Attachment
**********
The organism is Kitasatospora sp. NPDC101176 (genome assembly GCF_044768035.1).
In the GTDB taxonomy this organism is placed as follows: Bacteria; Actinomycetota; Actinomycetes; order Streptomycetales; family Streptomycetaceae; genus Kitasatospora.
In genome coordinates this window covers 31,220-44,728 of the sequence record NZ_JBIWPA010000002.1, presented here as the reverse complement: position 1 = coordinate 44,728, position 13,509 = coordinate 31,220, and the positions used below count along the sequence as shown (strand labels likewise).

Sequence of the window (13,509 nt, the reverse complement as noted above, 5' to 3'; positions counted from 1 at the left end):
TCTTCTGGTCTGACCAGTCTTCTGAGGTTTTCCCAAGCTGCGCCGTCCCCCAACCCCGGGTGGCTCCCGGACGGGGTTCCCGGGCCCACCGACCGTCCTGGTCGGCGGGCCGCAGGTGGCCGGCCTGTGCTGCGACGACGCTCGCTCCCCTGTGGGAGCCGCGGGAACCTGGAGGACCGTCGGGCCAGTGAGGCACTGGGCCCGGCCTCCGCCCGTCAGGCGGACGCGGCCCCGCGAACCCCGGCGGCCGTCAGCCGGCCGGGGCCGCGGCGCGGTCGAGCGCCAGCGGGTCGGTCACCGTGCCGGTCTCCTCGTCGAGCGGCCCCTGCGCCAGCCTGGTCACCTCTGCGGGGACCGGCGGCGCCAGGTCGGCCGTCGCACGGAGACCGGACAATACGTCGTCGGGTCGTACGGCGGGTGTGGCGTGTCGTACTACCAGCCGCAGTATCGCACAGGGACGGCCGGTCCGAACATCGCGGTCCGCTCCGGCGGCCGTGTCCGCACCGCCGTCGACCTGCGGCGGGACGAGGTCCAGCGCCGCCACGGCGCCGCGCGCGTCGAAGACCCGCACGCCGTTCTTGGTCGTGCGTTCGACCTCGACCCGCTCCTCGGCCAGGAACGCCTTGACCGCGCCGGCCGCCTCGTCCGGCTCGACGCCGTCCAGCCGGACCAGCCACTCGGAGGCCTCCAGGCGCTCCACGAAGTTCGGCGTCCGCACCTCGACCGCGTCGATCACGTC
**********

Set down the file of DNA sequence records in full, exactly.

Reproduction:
The organism is Kitasatospora sp. NPDC101176 (genome assembly GCF_044768035.1).
In the GTDB taxonomy this organism is placed as follows: Bacteria; Actinomycetota; Actinomycetes; order Streptomycetales; family Streptomycetaceae; genus Kitasatospora.
In genome coordinates this window covers 31,220-44,728 of the sequence record NZ_JBIWPA010000002.1, presented here as the reverse complement: position 1 = coordinate 44,728, position 13,509 = coordinate 31,220, and the positions used below count along the sequence as shown (strand labels likewise).

Sequence of the window (13,509 nt, the reverse complement as noted above, 5' to 3'; positions counted from 1 at the left end):
TCTTCTGGTCTGACCAGTCTTCTGAGGTTTTCCCAAGCTGCGCCGTCCCCCAACCCCGGGTGGCTCCCGGACGGGGTTCCCGGGCCCACCGACCGTCCTGGTCGGCGGGCCGCAGGTGGCCGGCCTGTGCTGCGACGACGCTCGCTCCCCTGTGGGAGCCGCGGGAACCTGGAGGACCGTCGGGCCAGTGAGGCACTGGGCCCGGCCTCCGCCCGTCAGGCGGACGCGGCCCCGCGAACCCCGGCGGCCGTCAGCCGGCCGGGGCCGCGGCGCGGTCGAGCGCCAGCGGGTCGGTCACCGTGCCGGTCTCCTCGTCGAGCGGCCCCTGCGCCAGCCTGGTCACCTCTGCGGGGACCGGCGGCGCCAGGTCGGCCGTCGCACGGAGACCGGACAATACGTCGTCGGGTCGTACGGCGGGTGTGGCGTGTCGTACTACCAGCCGCAGTATCGCACAGGGACGGCCGGTCCGAACATCGCGGTCCGCTCCGGCGGCCGTGTCCGCACCGCCGTCGACCTGCGGCGGGACGAGGTCCAGCGCCGCCACGGCGCCGCGCGCGTCGAAGACCCGCACGCCGTTCTTGGTCGTGCGTTCGACCTCGACCCGCTCCTCGGCCAGGAACGCCTTGACCGCGCCGGCCGCCTCGTCCGGCTCGACGCCGTCCAGCCGGACCAGCCACTCGGAGGCCTCCAGGCGCTCCACGAAGTTCGGCGTCCGCACCTCGACCGCGTCGATCACGTC